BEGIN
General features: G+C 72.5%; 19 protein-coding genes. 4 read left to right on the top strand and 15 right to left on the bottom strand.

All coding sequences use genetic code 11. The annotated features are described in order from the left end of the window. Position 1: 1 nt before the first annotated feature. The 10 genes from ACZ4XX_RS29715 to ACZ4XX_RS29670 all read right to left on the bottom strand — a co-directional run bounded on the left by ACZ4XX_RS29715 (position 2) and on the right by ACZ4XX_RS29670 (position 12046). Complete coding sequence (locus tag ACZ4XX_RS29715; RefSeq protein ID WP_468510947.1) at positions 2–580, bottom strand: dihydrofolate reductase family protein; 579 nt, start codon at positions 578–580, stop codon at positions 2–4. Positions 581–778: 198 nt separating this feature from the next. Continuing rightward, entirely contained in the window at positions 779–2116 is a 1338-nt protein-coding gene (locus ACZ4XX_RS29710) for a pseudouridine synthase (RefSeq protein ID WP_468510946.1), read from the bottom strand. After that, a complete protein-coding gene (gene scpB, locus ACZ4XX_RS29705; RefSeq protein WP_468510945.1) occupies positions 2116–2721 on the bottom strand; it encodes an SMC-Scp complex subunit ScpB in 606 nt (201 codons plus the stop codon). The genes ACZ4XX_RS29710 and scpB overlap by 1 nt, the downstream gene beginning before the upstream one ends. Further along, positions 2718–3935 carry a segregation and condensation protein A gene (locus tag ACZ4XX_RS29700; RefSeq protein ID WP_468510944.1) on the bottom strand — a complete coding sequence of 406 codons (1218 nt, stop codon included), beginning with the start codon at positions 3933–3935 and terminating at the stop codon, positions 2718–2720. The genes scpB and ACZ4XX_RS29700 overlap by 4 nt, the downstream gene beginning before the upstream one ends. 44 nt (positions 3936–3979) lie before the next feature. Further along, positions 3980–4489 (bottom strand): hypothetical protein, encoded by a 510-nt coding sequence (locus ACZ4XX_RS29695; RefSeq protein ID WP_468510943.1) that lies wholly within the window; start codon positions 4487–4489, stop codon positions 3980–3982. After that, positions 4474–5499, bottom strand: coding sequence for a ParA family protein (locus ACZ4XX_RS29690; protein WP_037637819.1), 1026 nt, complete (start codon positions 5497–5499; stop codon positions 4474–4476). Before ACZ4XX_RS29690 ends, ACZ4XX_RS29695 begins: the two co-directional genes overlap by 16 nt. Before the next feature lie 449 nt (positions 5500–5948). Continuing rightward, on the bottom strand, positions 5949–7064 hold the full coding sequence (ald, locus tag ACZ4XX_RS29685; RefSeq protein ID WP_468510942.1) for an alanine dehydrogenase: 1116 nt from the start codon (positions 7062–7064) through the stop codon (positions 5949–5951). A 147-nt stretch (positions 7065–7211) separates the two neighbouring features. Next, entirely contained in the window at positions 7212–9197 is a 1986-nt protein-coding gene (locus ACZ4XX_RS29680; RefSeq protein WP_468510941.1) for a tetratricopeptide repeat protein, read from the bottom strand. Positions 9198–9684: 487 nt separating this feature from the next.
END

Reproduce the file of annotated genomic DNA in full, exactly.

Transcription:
General features: G+C 72.5%; 19 protein-coding genes. 4 read left to right on the top strand and 15 right to left on the bottom strand.

All coding sequences use genetic code 11. The annotated features are described in order from the left end of the window. Position 1: 1 nt before the first annotated feature. The 10 genes from ACZ4XX_RS29715 to ACZ4XX_RS29670 all read right to left on the bottom strand — a co-directional run bounded on the left by ACZ4XX_RS29715 (position 2) and on the right by ACZ4XX_RS29670 (position 12046). Complete coding sequence (locus tag ACZ4XX_RS29715; RefSeq protein ID WP_468510947.1) at positions 2–580, bottom strand: dihydrofolate reductase family protein; 579 nt, start codon at positions 578–580, stop codon at positions 2–4. Positions 581–778: 198 nt separating this feature from the next. Continuing rightward, entirely contained in the window at positions 779–2116 is a 1338-nt protein-coding gene (locus ACZ4XX_RS29710) for a pseudouridine synthase (RefSeq protein ID WP_468510946.1), read from the bottom strand. After that, a complete protein-coding gene (gene scpB, locus ACZ4XX_RS29705; RefSeq protein WP_468510945.1) occupies positions 2116–2721 on the bottom strand; it encodes an SMC-Scp complex subunit ScpB in 606 nt (201 codons plus the stop codon). The genes ACZ4XX_RS29710 and scpB overlap by 1 nt, the downstream gene beginning before the upstream one ends. Further along, positions 2718–3935 carry a segregation and condensation protein A gene (locus tag ACZ4XX_RS29700; RefSeq protein ID WP_468510944.1) on the bottom strand — a complete coding sequence of 406 codons (1218 nt, stop codon included), beginning with the start codon at positions 3933–3935 and terminating at the stop codon, positions 2718–2720. The genes scpB and ACZ4XX_RS29700 overlap by 4 nt, the downstream gene beginning before the upstream one ends. 44 nt (positions 3936–3979) lie before the next feature. Further along, positions 3980–4489 (bottom strand): hypothetical protein, encoded by a 510-nt coding sequence (locus ACZ4XX_RS29695; RefSeq protein ID WP_468510943.1) that lies wholly within the window; start codon positions 4487–4489, stop codon positions 3980–3982. After that, positions 4474–5499, bottom strand: coding sequence for a ParA family protein (locus ACZ4XX_RS29690; protein WP_037637819.1), 1026 nt, complete (start codon positions 5497–5499; stop codon positions 4474–4476). Before ACZ4XX_RS29690 ends, ACZ4XX_RS29695 begins: the two co-directional genes overlap by 16 nt. Before the next feature lie 449 nt (positions 5500–5948). Continuing rightward, on the bottom strand, positions 5949–7064 hold the full coding sequence (ald, locus tag ACZ4XX_RS29685; RefSeq protein ID WP_468510942.1) for an alanine dehydrogenase: 1116 nt from the start codon (positions 7062–7064) through the stop codon (positions 5949–5951). A 147-nt stretch (positions 7065–7211) separates the two neighbouring features. Next, entirely contained in the window at positions 7212–9197 is a 1986-nt protein-coding gene (locus ACZ4XX_RS29680; RefSeq protein WP_468510941.1) for a tetratricopeptide repeat protein, read from the bottom strand. Positions 9198–9684: 487 nt separating this feature from the next.